Paul Manafort the one time campaign chairman for President Trump is back in court Thursday on charges of bank fraud and Tax evasion.
Day 7 Recap
The Washington Post — Day seven wrapped up Rick Gates, former business partner and also Trump campaign member, testimony, saw a FBI forensic accountant Morgan Magionos testify, and more confrontation between prosecutors and Judge T.S. Ellis.
Gates concluded his testimony, asked by defense attorney Kevin Downing about his interview with the FBI in 2014, Gates told jurors, he had disclosed some of the “Cyprus and Grenadines bank accounts that he and Manafort used to receive payments from their Ukrainian benefactors. He said Manafort told him they should be, “open and provide the information.”
Gates said he “told the FBI,” the accounts had been open to make it easier to receive payments from those they worked for in the Ukraine.
Gates was asked how much Manafort was worth “around 2015 and 2016, “$20 Million?” Downing asked, Gates replied he didn’t know about Manafort’s private accounts, but thought it was closer to, $6 million or $12 million.
Gates’ was again questioned about the admitted affair he had ten years ago, telling jurors it lasted five months. Gates also told the court that he had “voluntarily disclosed to the FBI that he was embezzling from Manafort.”
Downing during the final round of testimony from Gates seemed suggest Gates had four affairs, asked about his pretrial prep with the special counsels office, to which Gates testified, he “had no doubt at all,” that his plea deal would be “shredded if he lied on the witness stand.”
Up next was the FBI accountant that led to Judge Ellis and prosecutor Greg Andres once again exchanging heated words. Andres wanted to introduce charts, that should the flow of money from Manafort’s offshore accounts to specific purchases he made. Downing for the defense argued, “that the charts were cumulative, essentially,” it was evidence already testified to by other witnesses, that line of thought seemed to appeal to Judge Ellis who once again told Andres to “focus sharply,” in the Judge’s attempt to get the case wrapped up as quickly as possible. Andres told Judge Ellis, “we’ve been focused sharply for a long time.” The defense this time led by Richard Westling, told the court, that the defense would “stipulate to one of the prosecution’s charts,” the one that offered a higher level of Manafort’s spending. It ended with Judge Ellis agreeing to allow Andres to question the FBI agent, though Ellis put Andres on a tight leash, Judge Ellis then quipped “Judges should be patient. They made a mistake when they confirmed me.”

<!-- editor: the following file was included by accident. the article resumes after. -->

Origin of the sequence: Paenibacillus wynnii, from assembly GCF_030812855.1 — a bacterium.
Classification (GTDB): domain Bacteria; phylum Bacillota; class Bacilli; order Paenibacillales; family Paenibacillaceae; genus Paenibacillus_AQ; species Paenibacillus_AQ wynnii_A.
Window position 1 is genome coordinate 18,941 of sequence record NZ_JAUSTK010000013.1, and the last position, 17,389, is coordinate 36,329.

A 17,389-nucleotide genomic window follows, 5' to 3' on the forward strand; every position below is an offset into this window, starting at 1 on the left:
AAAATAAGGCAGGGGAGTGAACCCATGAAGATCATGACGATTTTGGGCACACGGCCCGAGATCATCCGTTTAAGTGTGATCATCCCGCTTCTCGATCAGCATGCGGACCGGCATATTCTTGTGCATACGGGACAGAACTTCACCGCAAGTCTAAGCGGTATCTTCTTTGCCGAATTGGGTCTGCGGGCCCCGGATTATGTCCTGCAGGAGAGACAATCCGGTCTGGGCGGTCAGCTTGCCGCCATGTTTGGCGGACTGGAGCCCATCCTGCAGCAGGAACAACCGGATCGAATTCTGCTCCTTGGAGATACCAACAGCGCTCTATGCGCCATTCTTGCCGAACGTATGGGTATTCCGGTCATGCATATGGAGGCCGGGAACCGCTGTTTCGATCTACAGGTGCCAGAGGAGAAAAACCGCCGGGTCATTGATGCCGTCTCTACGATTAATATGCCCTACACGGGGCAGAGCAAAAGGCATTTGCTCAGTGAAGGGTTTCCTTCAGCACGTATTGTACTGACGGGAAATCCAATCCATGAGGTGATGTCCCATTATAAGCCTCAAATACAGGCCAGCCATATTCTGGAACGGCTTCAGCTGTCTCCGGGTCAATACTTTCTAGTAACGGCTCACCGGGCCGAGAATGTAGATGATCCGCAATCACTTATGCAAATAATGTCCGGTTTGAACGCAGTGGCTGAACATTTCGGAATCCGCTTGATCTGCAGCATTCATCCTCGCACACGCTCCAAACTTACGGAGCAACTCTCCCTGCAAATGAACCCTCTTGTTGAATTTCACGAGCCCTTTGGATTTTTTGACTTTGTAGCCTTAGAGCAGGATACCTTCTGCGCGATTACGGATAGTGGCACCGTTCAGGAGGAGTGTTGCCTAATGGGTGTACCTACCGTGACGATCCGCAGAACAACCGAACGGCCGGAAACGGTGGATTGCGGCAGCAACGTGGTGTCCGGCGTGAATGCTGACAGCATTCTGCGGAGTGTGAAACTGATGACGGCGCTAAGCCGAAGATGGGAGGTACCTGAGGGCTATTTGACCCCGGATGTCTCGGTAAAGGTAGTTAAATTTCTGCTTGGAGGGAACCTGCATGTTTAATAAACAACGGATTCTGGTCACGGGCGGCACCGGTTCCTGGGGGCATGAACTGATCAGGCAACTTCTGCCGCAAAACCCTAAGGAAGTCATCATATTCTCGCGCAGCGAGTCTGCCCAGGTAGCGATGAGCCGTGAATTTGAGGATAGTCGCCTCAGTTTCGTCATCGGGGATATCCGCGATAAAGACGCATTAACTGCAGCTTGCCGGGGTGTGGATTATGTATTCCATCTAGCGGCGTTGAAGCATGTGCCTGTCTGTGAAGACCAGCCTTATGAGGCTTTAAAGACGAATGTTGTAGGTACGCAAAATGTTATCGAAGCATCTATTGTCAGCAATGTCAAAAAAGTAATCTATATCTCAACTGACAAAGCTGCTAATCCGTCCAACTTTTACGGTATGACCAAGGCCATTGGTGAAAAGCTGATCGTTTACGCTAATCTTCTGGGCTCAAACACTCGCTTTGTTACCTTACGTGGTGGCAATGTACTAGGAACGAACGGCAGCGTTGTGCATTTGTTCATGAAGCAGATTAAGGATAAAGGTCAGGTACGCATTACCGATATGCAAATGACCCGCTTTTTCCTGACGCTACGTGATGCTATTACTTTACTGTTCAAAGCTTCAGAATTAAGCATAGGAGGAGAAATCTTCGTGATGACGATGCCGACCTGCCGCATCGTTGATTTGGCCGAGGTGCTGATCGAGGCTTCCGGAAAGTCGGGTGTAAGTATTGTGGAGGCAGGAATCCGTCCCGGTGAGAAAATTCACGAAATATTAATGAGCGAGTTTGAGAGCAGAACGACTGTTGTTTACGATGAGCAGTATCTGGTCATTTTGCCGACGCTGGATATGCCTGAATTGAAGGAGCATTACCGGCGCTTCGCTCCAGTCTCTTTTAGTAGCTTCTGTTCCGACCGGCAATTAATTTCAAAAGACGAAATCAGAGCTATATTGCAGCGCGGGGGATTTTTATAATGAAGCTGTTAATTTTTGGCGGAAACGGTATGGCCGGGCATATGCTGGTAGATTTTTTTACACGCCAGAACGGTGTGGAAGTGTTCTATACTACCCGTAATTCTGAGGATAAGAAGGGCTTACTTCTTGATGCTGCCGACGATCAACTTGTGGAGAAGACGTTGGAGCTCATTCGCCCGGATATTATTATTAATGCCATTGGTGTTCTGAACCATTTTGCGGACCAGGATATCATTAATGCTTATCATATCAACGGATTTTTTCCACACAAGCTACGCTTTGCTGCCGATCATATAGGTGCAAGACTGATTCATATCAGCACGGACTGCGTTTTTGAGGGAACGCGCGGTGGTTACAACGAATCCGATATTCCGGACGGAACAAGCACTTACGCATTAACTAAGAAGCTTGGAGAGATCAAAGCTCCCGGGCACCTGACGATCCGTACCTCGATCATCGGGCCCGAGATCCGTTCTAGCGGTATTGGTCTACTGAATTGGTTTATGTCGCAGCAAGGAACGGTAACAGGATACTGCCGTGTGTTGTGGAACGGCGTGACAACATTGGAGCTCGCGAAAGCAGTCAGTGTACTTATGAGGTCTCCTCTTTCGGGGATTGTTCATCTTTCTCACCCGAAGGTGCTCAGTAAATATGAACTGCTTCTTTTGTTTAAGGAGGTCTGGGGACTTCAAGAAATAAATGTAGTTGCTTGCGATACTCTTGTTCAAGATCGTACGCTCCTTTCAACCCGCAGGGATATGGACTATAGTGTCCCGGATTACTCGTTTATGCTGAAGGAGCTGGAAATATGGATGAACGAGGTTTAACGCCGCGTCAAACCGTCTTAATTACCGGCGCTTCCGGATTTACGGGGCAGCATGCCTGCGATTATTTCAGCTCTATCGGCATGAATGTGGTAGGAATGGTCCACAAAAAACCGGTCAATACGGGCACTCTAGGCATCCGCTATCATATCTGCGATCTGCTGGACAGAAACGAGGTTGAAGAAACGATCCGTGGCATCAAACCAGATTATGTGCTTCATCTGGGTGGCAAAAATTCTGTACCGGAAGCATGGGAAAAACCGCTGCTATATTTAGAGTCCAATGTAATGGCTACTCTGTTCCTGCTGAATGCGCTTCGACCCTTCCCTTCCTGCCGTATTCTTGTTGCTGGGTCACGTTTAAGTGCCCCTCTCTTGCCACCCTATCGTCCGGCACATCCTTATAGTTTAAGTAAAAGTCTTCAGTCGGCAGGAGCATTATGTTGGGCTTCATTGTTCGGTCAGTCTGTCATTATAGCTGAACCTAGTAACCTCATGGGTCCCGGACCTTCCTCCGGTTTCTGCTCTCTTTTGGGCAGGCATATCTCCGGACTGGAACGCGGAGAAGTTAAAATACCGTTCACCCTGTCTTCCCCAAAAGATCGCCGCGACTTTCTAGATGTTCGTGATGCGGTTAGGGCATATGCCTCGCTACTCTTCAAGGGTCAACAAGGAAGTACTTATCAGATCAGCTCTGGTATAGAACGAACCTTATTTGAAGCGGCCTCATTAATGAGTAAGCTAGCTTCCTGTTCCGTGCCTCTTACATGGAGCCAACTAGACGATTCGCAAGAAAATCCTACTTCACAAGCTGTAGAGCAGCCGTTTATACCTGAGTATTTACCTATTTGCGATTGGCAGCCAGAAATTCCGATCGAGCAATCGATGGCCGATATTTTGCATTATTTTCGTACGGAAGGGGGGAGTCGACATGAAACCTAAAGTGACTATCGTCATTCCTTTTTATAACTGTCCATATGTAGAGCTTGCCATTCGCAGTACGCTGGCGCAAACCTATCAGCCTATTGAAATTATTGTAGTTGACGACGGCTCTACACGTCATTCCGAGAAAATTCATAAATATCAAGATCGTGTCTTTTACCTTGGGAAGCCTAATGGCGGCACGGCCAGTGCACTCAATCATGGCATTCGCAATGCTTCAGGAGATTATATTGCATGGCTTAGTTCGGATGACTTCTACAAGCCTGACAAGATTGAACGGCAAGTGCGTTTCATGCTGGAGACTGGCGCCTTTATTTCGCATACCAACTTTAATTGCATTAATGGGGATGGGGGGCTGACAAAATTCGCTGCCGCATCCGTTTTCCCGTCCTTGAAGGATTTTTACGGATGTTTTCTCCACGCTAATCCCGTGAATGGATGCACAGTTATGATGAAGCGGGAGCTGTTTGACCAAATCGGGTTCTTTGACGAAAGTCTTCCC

The FBI agent Morgan Magionos, was responsible for tracing Manafort’s financial affairs, she told jurors she found thirty-one “foreign bank accounts spanning 2010 to 2014 that listed Manafort, Rick Gates or Konstantin Kilimnik as the beneficial owners.” The accounts she told jurors were closed in 2013.
Magionos testified that in 2014 Manafort moved his money from Cyprus to St. Vincent and the Grenadines. She testified that using invoices, emails, and documents she connected money Manafort transferred from foreign accounts to purchases made from the U.S.
In her closing testimony the accountant stated that between 2010 and 2014 that more than, “$60 million flowed through Paul Manafort’s overseas accounts, and he spent $15 million of that on homes, clothes and other personal purchases.”
IRS agent Michael Welch was called next, prompting another outburst from Judge Ellis, when it was discovered, that Welch had been presented in the court for testimony, Jude Ellis said he thought he barred all witnesses from being inside the courtroom, Assistant U.S. Attorney Uzo Asonye explained that he thought, “expert,” witnesses were allowed to stay along with the case agent. Judge Ellis said “that was not his practice,” and even though he would allow Welch to testify, “I want you to remember, don’t do that again. When I exclude witnesses, I mean everybody.”
The Washington Post — Judge Ellis opened court today by apologizing to the prosecutors for his outburst over the expert witness from Wednesday, “I was probably wrong, like any human — and this robe doesn’t make me any more than a human. Any criticism of counsel should be put aside — it doesn’t have anything to do with this case.”
Prosecutors are expected to call eight more people to the stand for about an hour each for testimony, and should rest their case by Friday.